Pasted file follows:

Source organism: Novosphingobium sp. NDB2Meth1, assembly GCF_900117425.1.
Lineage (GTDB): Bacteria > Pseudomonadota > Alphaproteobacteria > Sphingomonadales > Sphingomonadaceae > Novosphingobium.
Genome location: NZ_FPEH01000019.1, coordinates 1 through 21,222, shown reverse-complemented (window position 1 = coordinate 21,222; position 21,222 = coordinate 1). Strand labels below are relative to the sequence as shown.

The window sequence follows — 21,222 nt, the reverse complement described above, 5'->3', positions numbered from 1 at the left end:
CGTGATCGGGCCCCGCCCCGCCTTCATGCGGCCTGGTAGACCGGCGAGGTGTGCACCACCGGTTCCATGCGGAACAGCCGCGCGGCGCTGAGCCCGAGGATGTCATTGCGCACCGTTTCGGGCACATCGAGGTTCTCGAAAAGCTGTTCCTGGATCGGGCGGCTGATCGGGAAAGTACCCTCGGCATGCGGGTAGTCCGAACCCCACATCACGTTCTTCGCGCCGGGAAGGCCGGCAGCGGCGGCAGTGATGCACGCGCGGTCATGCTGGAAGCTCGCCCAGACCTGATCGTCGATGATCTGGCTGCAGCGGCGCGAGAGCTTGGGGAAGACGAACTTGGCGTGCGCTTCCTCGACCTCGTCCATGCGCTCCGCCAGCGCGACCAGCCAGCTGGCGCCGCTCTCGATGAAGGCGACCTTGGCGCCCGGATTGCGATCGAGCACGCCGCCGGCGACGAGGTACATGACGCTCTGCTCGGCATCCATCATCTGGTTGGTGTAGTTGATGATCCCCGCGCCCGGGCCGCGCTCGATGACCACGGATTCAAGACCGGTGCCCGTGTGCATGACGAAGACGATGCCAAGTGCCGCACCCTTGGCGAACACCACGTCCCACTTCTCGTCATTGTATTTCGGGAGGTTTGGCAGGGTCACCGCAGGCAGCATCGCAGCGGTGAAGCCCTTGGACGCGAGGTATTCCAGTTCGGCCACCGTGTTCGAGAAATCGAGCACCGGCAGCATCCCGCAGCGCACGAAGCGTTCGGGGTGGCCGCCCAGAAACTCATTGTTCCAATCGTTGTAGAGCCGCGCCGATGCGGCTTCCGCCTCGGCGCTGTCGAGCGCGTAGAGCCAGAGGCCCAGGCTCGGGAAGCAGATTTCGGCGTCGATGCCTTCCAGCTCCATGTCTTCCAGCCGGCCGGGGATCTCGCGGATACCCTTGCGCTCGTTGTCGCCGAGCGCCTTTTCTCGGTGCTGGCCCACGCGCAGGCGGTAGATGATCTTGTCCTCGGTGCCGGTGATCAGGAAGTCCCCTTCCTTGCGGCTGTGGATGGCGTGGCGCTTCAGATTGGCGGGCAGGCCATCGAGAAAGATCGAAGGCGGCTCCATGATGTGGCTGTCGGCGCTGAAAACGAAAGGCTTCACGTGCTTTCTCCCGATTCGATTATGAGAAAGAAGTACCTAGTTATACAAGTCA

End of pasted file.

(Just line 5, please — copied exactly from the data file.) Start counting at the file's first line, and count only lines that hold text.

CGTGATCGGGCCCCGCCCCGCCTTCATGCGGCCTGGTAGACCGGCGAGGTGTGCACCACCGGTTCCATGCGGAACAGCCGCGCGGCGCTGAGCCCGAGGATGTCATTGCGCACCGTTTCGGGCACATCGAGGTTCTCGAAAAGCTGTTCCTGGATCGGGCGGCTGATCGGGAAAGTACCCTCGGCATGCGGGTAGTCCGAACCCCACATCACGTTCTTCGCGCCGGGAAGGCCGGCAGCGGCGGCAGTGATGCACGCGCGGTCATGCTGGAAGCTCGCCCAGACCTGATCGTCGATGATCTGGCTGCAGCGGCGCGAGAGCTTGGGGAAGACGAACTTGGCGTGCGCTTCCTCGACCTCGTCCATGCGCTCCGCCAGCGCGACCAGCCAGCTGGCGCCGCTCTCGATGAAGGCGACCTTGGCGCCCGGATTGCGATCGAGCACGCCGCCGGCGACGAGGTACATGACGCTCTGCTCGGCATCCATCATCTGGTTGGTGTAGTTGATGATCCCCGCGCCCGGGCCGCGCTCGATGACCACGGATTCAAGACCGGTGCCCGTGTGCATGACGAAGACGATGCCAAGTGCCGCACCCTTGGCGAACACCACGTCCCACTTCTCGTCATTGTATTTCGGGAGGTTTGGCAGGGTCACCGCAGGCAGCATCGCAGCGGTGAAGCCCTTGGACGCGAGGTATTCCAGTTCGGCCACCGTGTTCGAGAAATCGAGCACCGGCAGCATCCCGCAGCGCACGAAGCGTTCGGGGTGGCCGCCCAGAAACTCATTGTTCCAATCGTTGTAGAGCCGCGCCGATGCGGCTTCCGCCTCGGCGCTGTCGAGCGCGTAGAGCCAGAGGCCCAGGCTCGGGAAGCAGATTTCGGCGTCGATGCCTTCCAGCTCCATGTCTTCCAGCCGGCCGGGGATCTCGCGGATACCCTTGCGCTCGTTGTCGCCGAGCGCCTTTTCTCGGTGCTGGCCCACGCGCAGGCGGTAGATGATCTTGTCCTCGGTGCCGGTGATCAGGAAGTCCCCTTCCTTGCGGCTGTGGATGGCGTGGCGCTTCAGATTGGCGGGCAGGCCATCGAGAAAGATCGAAGGCGGCTCCATGATGTGGCTGTCGGCGCTGAAAACGAAAGGCTTCACGTGCTTTCTCCCGATTCGATTATGAGAAAGAAGTACCTAGTTATACAAGTCA